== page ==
Some Black journalism students at majority-White schools told The Post that seeing high-ranking faculty members and school leaders motivates them to achieve their own goals even though they know their path probably will be difficult.
Elisabeth Betts, 19, a rising sophomore at Northwestern University’s Medill School of Journalism, said she was in awe of Dean Charles Whitaker’s position when she was considering where to attend college and that she has been even more inspired by Ava Thompson Greenwell, a Black professor at the school with a career Betts wants to emulate.
“I do think it’s really important that she is Black and that I’m seeing a version of myself,” Betts said. “I’ve had conversations with her that I couldn’t have with other White professors.”
Colleges and universities are trying to hire more people from underrepresented groups, according to Trey Wright, a managing partner at executive search and recruitment firm Kaye/Bassman International Corporation. But the result of that work probably will take time, especially at larger institutions where more stakeholders are tasked with approving decisions.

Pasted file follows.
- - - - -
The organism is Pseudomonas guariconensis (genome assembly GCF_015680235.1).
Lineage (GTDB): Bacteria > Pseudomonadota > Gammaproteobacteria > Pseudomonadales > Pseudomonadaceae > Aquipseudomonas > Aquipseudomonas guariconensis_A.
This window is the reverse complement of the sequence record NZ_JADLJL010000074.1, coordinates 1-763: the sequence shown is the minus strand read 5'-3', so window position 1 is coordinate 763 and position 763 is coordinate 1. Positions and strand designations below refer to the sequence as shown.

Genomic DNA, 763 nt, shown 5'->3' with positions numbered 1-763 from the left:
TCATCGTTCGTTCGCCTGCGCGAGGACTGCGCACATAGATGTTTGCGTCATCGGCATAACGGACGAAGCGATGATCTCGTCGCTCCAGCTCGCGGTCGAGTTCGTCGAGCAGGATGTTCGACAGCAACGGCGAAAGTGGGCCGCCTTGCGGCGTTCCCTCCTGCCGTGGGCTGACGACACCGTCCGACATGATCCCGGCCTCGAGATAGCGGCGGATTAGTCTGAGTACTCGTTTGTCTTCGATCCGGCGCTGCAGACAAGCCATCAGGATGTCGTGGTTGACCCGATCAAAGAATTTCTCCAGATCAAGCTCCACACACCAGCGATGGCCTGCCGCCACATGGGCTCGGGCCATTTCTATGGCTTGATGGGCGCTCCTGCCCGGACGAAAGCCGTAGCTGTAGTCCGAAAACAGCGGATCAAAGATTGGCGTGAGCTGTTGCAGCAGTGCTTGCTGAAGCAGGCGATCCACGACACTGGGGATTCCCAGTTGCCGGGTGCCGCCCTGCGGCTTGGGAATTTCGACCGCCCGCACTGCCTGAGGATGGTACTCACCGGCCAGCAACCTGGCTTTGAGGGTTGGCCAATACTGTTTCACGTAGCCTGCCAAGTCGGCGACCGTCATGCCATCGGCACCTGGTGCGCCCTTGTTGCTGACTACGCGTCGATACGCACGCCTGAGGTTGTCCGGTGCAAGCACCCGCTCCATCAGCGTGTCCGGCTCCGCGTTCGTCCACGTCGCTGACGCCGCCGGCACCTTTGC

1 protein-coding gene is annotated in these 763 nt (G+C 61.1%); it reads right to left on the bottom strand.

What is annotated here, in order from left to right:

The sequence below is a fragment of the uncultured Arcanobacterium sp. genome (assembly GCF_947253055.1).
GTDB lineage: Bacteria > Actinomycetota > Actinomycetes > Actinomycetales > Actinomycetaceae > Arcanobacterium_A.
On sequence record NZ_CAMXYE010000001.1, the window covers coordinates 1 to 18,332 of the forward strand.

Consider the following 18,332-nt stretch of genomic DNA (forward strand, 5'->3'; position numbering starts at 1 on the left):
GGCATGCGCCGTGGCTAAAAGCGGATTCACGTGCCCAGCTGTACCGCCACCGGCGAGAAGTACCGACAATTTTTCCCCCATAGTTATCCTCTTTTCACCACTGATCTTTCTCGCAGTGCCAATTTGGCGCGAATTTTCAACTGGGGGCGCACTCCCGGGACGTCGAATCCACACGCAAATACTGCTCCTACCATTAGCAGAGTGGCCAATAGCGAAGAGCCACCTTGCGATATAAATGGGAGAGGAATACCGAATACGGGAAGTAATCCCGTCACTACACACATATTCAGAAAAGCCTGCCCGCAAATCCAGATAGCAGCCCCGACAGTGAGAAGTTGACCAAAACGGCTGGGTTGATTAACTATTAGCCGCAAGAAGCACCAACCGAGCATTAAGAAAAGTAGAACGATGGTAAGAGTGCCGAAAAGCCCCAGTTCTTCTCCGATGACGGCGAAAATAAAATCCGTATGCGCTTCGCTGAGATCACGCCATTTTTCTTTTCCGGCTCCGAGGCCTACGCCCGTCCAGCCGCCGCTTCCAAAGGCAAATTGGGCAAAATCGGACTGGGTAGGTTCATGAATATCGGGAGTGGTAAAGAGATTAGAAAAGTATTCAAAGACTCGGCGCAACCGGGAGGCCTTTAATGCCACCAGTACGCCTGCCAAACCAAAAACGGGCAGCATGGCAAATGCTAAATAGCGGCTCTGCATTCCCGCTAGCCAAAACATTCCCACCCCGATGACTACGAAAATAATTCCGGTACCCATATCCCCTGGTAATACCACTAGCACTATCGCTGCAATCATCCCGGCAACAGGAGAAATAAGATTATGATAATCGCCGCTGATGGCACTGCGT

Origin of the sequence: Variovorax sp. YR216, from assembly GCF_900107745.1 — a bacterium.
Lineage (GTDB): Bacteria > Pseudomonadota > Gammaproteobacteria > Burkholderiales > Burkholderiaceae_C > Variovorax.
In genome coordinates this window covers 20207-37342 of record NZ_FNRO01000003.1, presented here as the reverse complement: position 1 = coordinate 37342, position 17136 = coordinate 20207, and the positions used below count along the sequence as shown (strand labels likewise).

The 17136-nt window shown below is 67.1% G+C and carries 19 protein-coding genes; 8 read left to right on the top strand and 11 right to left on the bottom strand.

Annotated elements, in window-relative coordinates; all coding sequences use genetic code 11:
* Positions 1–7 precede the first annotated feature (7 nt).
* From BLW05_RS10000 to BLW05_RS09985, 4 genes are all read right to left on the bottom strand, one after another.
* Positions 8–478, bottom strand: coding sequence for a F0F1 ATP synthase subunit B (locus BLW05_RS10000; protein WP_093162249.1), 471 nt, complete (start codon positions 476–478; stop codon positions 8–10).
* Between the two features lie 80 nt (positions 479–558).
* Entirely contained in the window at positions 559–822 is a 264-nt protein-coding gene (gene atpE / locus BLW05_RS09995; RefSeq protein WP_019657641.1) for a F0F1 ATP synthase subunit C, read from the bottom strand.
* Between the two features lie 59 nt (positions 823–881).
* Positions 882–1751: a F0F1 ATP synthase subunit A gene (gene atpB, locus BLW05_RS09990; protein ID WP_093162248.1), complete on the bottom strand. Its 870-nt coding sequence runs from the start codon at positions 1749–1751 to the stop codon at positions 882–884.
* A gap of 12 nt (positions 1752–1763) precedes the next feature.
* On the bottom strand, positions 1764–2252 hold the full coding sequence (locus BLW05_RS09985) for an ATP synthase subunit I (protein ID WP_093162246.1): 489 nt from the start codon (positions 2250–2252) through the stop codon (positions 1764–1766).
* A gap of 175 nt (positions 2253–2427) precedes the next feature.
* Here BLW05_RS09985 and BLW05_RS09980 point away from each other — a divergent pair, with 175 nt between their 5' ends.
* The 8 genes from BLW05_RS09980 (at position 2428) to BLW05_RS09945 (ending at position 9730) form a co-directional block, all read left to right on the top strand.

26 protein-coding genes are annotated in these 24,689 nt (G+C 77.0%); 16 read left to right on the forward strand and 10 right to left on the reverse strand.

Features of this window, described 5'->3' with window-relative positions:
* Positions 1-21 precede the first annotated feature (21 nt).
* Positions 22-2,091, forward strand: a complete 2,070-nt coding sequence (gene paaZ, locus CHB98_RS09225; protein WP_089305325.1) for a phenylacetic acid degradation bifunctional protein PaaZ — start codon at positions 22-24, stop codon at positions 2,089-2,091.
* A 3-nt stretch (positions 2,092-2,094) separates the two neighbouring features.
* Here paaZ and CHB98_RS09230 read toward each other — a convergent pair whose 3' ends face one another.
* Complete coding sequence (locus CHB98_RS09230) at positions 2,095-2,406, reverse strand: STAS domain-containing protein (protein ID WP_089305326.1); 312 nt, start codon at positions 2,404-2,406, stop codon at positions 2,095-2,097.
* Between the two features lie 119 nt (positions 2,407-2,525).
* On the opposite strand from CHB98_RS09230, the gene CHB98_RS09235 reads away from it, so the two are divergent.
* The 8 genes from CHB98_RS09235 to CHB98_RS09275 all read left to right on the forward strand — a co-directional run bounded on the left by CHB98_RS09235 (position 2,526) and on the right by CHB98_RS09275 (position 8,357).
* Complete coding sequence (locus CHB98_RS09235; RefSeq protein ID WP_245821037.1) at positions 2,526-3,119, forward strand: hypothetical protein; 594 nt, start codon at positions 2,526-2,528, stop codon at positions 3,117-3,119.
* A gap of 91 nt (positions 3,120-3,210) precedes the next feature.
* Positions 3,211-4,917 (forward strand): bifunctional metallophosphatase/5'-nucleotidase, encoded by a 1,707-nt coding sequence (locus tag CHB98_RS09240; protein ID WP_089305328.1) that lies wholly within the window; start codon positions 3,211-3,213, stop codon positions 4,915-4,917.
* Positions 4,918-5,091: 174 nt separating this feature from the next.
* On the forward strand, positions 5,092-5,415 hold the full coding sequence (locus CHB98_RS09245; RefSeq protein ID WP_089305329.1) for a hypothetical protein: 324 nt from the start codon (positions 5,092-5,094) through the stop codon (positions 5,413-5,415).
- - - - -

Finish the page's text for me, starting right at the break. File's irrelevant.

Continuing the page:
After a wave of racial-justice demonstrations last year, many higher education leaders have worked to attract and retain talent from underrepresented groups, Wright said, though some have to be goaded to see the benefit.
“At the end of day, the reality is that higher education institutions are a business,” he said. “Business is only as good as customer base you’re serving.”
Finding a replacement for Hannah-Jones probably will be a tall order for the Hussman School, said Susan King, the journalism school’s dean.
Hannah-Jones was perfectly suited for the tenured position and “hit on the nail of every single thing” the journalism school was seeking, King said, noting that Hannah-Jones had overwhelming support from the UNC school.
“No one wanted her to take on the mantle for the fight,” King told The Post. “I’m very proud of what she’s about to build at Howard. … It’s a win for Howard, a loss for us, but a big win for journalism.”
Hannah-Jones noted that her tenure ordeal isn’t representative of other people of color — many aren’t placed on tenure tracks or do not receive tenure approval from boards, she said.
Going to Howard University won’t hinder her commitment to helping mold future Black reporters at other schools, Hannah-Jones said.
“I’m not going to Howard to preach; I’m going to Howard to teach,” she said. “All of our Black students need support so that we can go into newsrooms and do the highest quality journalism.”